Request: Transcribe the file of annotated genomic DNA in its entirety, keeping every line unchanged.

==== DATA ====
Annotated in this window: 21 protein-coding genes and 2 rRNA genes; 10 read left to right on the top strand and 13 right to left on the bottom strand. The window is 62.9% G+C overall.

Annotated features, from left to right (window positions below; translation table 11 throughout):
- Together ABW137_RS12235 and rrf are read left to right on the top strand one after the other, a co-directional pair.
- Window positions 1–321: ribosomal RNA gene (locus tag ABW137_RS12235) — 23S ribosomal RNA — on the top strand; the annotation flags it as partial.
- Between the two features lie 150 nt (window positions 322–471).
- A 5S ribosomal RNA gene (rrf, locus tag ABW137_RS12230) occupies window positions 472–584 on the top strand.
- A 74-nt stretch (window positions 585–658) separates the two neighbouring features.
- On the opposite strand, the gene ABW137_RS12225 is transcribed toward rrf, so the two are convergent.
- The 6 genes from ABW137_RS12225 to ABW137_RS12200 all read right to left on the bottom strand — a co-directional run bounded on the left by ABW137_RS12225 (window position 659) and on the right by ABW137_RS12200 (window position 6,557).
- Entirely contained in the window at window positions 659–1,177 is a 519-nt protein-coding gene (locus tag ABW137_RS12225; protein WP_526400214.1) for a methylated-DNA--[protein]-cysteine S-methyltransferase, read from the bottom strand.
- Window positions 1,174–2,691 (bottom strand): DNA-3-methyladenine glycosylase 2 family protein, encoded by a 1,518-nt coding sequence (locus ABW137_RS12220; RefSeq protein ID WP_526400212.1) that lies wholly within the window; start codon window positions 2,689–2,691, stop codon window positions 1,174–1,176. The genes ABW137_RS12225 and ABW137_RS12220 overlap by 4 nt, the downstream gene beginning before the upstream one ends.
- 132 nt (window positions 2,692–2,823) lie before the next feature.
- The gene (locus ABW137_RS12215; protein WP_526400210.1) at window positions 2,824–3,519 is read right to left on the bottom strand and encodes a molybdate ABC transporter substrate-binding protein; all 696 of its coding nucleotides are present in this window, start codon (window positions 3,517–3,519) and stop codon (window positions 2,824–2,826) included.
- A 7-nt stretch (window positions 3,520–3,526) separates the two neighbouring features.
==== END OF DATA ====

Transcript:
Annotated in this window: 21 protein-coding genes and 2 rRNA genes; 10 read left to right on the top strand and 13 right to left on the bottom strand. The window is 62.9% G+C overall.

Annotated features, from left to right (window positions below; translation table 11 throughout):
- Together ABW137_RS12235 and rrf are read left to right on the top strand one after the other, a co-directional pair.
- Window positions 1–321: ribosomal RNA gene (locus tag ABW137_RS12235) — 23S ribosomal RNA — on the top strand; the annotation flags it as partial.
- Between the two features lie 150 nt (window positions 322–471).
- A 5S ribosomal RNA gene (rrf, locus tag ABW137_RS12230) occupies window positions 472–584 on the top strand.
- A 74-nt stretch (window positions 585–658) separates the two neighbouring features.
- On the opposite strand, the gene ABW137_RS12225 is transcribed toward rrf, so the two are convergent.
- The 6 genes from ABW137_RS12225 to ABW137_RS12200 all read right to left on the bottom strand — a co-directional run bounded on the left by ABW137_RS12225 (window position 659) and on the right by ABW137_RS12200 (window position 6,557).
- Entirely contained in the window at window positions 659–1,177 is a 519-nt protein-coding gene (locus tag ABW137_RS12225; protein WP_526400214.1) for a methylated-DNA--[protein]-cysteine S-methyltransferase, read from the bottom strand.
- Window positions 1,174–2,691 (bottom strand): DNA-3-methyladenine glycosylase 2 family protein, encoded by a 1,518-nt coding sequence (locus ABW137_RS12220; RefSeq protein ID WP_526400212.1) that lies wholly within the window; start codon window positions 2,689–2,691, stop codon window positions 1,174–1,176. The genes ABW137_RS12225 and ABW137_RS12220 overlap by 4 nt, the downstream gene beginning before the upstream one ends.
- 132 nt (window positions 2,692–2,823) lie before the next feature.
- The gene (locus ABW137_RS12215; protein WP_526400210.1) at window positions 2,824–3,519 is read right to left on the bottom strand and encodes a molybdate ABC transporter substrate-binding protein; all 696 of its coding nucleotides are present in this window, start codon (window positions 3,517–3,519) and stop codon (window positions 2,824–2,826) included.
- A 7-nt stretch (window positions 3,520–3,526) separates the two neighbouring features.